The Easiest Way to Prepare Matcha Ever

I’ve talked about a few different methods of preparing matcha before. My personal preference is also the most traditional – having a bowl and a bamboo whisk. I also go through the process of sifting the matcha before whisking and it’s a bit methodical and calming in the process. But I also understand that this right method is not for everyone. And sometimes it’s not even the right method for me.

Some people are always on the go. Some people don’t want to go through the motions just to get a cup of matcha (but, let’s face it, knowing how to make it in a traditional fashion is also a great thing to know – and I discuss it in my post called The Basics of Preparing Matcha). But this isn’t a post about how to make it in the traditional way, or how many pieces of equipment you need. This is so dead simple, you’ll be wondering how you didn’t think of it already because you already own something that you can use for this.

Are you ready?

Find a small tight fitting jar of your choice (I used a mason jar).
Add in the matcha of your choice (I used about 1 teaspoon).
Top up with water, leaving some headspace. You don’t need to use warm water!
Put the lid on, tighten it up.
You’ll know it’s done when you don’t see clumped up matcha on the bottom and when there’s some nice froth on top.

No sifting, no whisk, no bowls required.

You can take that jar with you or pour it out into another cup.

Matcha is a suspension, which means that the powder doesn’t dissolve into the water. So you don’t need warm or hot water. Cold water works just fine! Because it is a suspension (much like a nice miso soup), you’ll notice that after a period of time, it’ll be darker on the bottom and lighter on the top. Just make sure the lid is on tight again, and give it a good shake.

DavidsTea’s Cream of Earl Grey Matcha

Cream of Earl Grey Matcha by DavidsTea
Green Tea (Matcha) / Flavoured
$9.98 for 50g

First Impressions

Cream of Earl Grey Matcha was one of those purchases I did because I had decided to get the Earl Grey Matcha already so… why not? Full disclosure, I’m not a huge fan of most Cream of Earl Grey tea blends. I find there just to be something a little bit off about it that doesn’t make me enjoy it as much as I do a ‘plain’ Earl Grey blend. Which is a bit interesting, since I love trying out inspired by Earl Grey blends that have an assortment of other ingredients added into it (e.g. lavender, rose, orange). What can I say? I guess I’m occasionally a contradiction.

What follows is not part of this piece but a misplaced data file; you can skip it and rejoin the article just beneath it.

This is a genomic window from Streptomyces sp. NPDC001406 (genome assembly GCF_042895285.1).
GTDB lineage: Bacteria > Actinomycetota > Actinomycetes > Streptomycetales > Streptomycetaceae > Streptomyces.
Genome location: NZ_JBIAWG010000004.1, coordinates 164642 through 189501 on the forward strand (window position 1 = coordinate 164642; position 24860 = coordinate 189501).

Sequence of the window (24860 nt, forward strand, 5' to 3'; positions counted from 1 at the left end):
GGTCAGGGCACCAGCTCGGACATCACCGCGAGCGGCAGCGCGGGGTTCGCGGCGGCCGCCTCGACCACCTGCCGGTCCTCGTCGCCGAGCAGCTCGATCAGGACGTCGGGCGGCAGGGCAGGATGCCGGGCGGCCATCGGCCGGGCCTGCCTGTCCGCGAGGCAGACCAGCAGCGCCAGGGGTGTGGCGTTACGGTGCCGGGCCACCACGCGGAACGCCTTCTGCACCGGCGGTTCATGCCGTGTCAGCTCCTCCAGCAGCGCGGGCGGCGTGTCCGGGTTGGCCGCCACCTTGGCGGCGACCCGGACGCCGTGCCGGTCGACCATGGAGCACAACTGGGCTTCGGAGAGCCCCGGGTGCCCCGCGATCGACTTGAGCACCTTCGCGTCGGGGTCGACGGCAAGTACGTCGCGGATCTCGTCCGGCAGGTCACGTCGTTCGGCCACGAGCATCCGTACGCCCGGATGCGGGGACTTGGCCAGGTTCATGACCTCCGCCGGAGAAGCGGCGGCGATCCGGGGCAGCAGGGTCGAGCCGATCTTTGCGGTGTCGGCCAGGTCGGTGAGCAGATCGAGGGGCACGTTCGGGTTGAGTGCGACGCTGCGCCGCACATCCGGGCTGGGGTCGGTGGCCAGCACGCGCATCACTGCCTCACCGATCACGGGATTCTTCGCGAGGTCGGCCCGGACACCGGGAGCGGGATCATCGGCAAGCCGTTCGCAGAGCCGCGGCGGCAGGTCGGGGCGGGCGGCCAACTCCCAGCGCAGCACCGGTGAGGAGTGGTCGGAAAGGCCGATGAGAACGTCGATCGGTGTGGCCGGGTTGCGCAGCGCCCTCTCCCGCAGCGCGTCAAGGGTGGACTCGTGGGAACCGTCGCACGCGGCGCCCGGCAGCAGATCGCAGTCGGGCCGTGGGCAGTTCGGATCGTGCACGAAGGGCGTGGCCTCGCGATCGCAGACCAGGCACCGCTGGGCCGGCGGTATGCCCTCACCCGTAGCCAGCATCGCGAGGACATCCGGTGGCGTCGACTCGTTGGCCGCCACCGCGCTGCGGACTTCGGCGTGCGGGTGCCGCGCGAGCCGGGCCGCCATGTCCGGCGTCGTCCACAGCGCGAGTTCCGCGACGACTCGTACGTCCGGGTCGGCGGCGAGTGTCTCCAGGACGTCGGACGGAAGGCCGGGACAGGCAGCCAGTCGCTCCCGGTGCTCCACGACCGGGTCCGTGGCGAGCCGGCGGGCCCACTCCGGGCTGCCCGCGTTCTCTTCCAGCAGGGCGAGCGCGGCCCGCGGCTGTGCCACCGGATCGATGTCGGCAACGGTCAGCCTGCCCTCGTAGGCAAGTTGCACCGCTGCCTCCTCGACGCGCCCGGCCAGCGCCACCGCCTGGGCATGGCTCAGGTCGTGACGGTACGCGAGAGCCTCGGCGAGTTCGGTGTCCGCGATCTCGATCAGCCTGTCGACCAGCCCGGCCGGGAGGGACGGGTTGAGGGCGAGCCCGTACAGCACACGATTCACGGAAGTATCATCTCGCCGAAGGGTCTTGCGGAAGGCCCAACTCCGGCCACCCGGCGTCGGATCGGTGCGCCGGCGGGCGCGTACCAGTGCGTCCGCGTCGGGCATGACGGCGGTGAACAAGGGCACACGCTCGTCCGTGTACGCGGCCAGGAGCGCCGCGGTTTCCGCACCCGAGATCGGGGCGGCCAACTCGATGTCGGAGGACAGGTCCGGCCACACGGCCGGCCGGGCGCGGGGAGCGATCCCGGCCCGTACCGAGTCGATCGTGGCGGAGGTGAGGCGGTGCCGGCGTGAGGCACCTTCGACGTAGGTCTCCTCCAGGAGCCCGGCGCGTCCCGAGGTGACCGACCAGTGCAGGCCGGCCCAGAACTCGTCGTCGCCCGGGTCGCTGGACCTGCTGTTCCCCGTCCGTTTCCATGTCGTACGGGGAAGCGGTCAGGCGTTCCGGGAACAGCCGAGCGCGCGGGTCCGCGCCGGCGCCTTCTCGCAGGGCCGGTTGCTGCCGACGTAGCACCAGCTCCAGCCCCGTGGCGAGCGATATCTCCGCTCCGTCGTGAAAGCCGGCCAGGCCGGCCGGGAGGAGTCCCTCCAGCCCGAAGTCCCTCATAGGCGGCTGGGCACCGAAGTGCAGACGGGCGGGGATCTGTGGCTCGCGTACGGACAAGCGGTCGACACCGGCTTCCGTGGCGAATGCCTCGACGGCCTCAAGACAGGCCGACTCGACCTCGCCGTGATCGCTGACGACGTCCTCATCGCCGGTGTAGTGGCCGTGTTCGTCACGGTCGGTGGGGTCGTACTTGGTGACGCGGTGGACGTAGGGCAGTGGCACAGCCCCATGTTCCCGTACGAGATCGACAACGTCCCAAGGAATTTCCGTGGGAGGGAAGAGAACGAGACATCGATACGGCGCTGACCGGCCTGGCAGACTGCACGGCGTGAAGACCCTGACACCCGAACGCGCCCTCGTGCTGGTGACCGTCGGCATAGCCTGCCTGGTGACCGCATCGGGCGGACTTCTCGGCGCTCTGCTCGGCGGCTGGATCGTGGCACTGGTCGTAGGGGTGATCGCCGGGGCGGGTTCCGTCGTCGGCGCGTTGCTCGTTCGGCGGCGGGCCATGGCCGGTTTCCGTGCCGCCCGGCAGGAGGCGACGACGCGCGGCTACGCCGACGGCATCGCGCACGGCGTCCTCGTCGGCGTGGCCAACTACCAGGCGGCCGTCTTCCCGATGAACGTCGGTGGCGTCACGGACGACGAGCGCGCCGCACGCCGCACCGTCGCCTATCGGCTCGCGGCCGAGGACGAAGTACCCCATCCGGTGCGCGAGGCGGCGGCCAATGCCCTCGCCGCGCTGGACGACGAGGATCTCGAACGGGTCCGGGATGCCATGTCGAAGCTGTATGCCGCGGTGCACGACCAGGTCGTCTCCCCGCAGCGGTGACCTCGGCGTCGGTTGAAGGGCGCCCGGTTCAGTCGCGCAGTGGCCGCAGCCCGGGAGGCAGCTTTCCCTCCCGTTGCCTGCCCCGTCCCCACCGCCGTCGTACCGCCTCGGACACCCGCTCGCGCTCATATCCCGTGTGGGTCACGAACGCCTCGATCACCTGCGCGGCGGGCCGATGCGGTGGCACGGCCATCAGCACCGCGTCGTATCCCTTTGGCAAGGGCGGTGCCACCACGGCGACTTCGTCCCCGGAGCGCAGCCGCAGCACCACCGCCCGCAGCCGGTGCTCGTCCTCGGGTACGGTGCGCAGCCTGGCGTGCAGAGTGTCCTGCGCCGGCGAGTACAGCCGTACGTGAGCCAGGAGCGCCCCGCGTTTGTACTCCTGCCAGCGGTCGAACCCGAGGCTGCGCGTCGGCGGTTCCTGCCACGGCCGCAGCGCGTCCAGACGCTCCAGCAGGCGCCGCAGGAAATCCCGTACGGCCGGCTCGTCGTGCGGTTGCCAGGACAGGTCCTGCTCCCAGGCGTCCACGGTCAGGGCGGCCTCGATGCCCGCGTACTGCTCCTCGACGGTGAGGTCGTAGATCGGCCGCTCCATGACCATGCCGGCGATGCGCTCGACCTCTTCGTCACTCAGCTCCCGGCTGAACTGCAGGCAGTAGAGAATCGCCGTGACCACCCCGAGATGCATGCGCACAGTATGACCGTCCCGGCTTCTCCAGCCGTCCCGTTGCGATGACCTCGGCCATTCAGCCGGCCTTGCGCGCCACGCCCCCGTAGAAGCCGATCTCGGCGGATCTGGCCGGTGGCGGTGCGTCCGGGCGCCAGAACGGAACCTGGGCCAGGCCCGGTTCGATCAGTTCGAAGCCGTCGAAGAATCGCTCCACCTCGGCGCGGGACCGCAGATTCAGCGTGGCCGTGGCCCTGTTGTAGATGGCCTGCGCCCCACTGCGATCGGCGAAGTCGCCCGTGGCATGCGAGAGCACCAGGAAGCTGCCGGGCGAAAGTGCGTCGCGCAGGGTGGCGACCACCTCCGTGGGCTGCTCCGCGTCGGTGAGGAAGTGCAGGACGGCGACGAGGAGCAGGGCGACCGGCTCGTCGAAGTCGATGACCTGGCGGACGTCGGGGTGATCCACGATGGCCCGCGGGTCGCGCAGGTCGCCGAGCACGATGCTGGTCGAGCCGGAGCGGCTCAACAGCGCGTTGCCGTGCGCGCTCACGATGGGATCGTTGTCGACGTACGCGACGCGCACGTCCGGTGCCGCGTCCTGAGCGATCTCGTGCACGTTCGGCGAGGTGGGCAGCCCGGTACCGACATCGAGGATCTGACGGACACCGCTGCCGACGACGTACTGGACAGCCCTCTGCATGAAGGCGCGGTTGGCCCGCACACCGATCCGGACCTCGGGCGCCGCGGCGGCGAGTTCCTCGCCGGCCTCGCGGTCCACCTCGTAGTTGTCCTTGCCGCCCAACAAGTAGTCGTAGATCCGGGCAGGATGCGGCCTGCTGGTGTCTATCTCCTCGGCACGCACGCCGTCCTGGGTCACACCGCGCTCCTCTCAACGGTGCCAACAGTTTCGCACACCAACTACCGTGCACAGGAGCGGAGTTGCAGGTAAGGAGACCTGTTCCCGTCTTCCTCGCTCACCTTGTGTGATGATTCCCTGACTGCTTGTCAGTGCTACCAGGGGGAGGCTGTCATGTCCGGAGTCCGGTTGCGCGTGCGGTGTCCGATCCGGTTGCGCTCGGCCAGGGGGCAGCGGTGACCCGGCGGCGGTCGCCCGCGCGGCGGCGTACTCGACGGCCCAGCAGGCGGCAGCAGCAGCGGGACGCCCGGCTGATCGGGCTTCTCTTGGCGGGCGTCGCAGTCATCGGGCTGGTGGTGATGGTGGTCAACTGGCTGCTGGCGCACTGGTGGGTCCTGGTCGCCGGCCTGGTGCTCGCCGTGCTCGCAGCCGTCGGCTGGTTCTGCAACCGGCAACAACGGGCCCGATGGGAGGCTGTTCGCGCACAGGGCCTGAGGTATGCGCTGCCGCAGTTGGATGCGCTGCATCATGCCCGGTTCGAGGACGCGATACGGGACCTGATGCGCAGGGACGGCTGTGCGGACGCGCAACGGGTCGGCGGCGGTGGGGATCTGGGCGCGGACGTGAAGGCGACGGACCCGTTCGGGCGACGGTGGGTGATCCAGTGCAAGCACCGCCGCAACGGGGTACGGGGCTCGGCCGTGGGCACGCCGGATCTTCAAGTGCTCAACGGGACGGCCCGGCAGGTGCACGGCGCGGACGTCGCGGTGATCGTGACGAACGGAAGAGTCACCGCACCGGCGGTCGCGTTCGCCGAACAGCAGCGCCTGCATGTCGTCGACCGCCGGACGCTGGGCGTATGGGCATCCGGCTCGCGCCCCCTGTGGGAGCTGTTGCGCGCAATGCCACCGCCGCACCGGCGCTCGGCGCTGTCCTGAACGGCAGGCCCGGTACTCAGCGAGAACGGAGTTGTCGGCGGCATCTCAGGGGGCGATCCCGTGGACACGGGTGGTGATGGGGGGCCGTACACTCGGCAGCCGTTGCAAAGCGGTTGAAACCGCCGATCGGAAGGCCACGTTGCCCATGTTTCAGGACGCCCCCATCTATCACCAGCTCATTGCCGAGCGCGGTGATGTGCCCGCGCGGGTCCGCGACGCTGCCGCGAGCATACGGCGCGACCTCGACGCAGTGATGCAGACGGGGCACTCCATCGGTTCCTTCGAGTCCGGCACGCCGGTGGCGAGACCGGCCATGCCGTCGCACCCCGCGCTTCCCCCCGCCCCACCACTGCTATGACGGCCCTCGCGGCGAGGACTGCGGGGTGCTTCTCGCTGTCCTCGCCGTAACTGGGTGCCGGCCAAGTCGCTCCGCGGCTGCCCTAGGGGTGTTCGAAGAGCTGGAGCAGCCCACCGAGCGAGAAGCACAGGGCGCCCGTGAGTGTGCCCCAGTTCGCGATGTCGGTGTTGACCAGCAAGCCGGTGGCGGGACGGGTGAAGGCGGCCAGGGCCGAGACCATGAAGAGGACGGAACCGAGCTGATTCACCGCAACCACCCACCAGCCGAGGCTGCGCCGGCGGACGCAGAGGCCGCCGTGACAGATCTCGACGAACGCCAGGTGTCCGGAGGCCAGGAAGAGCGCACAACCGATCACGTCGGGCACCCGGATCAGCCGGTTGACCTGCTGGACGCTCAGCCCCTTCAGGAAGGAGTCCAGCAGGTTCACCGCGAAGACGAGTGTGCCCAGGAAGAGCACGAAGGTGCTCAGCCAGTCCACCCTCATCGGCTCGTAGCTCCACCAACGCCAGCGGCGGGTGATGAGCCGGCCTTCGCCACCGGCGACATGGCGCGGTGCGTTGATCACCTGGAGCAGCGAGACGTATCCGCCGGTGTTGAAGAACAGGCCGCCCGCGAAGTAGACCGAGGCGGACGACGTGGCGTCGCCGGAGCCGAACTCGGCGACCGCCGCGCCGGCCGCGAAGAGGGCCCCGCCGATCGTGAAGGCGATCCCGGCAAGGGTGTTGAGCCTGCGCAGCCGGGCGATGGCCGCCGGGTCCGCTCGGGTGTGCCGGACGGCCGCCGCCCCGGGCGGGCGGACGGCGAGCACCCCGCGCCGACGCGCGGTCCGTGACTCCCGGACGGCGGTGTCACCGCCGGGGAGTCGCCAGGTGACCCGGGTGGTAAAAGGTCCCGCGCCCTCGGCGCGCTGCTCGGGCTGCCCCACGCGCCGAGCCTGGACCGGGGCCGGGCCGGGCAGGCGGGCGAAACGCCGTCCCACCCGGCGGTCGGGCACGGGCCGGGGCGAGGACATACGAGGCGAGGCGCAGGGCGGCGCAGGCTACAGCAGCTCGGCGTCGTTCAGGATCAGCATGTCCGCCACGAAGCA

That said, I really do smell the Earl Grey in this Cream of Earl Grey Matcha. In comparison to Earl Grey Matcha, the bergamot is not as strong and there’s a bit of creamy or buttery quality in the aroma, which isn’t unexpected. Cream of Earl Grey Matcha consists of: cane sugar, matcha green, natural (cream, Earl Grey) flavouring. The colour is a nice spring green, there’s not a whole lot of sparkle in it despite consisting of cane sugar.


DavidsTea recommends whisking Cream of Earl Grey Matcha in 85°C (185°F) water. I followed the preparation instructions.

The nice thing about a matcha drink mix is that it easily mixes in heated water. You don’t necessarily need a fancy whisk to make it work.

First Taste

Cream of Earl Grey Matcha isn’t the prettiest green colour when mixed into heated water. It has a bit of yellow-green colour to it that reminds me an awful lot of pea soup. It does settle somewhat quick, which was surprising to me, and I needed to give it a stir to get the colour more uniform throughout. It was easy to suspend into the water though, and there were zero clumps despite not sifting the powder. The aroma is that of Earl Grey, the flavour is a creamy Earl Grey with some grassy undertones from the matcha, but the cane sugar is very prevalent and the sweetness does overpower the matcha throughout each sip. It’s definitely a sweet drink!

I couldn’t resist turning Cream of Earl Grey Matcha into a latte. It definitely helped it out a bit – adding even more creamy flavour and tempering down the sweetness that the cane sugar naturally brings to each cup. It made it more of a treat and made for a nice twist on a London Fog.

A Second Cup?

As Cream of Earl Grey Matcha is a suspension, there was no second preparation with the same powder.

My Overall Impression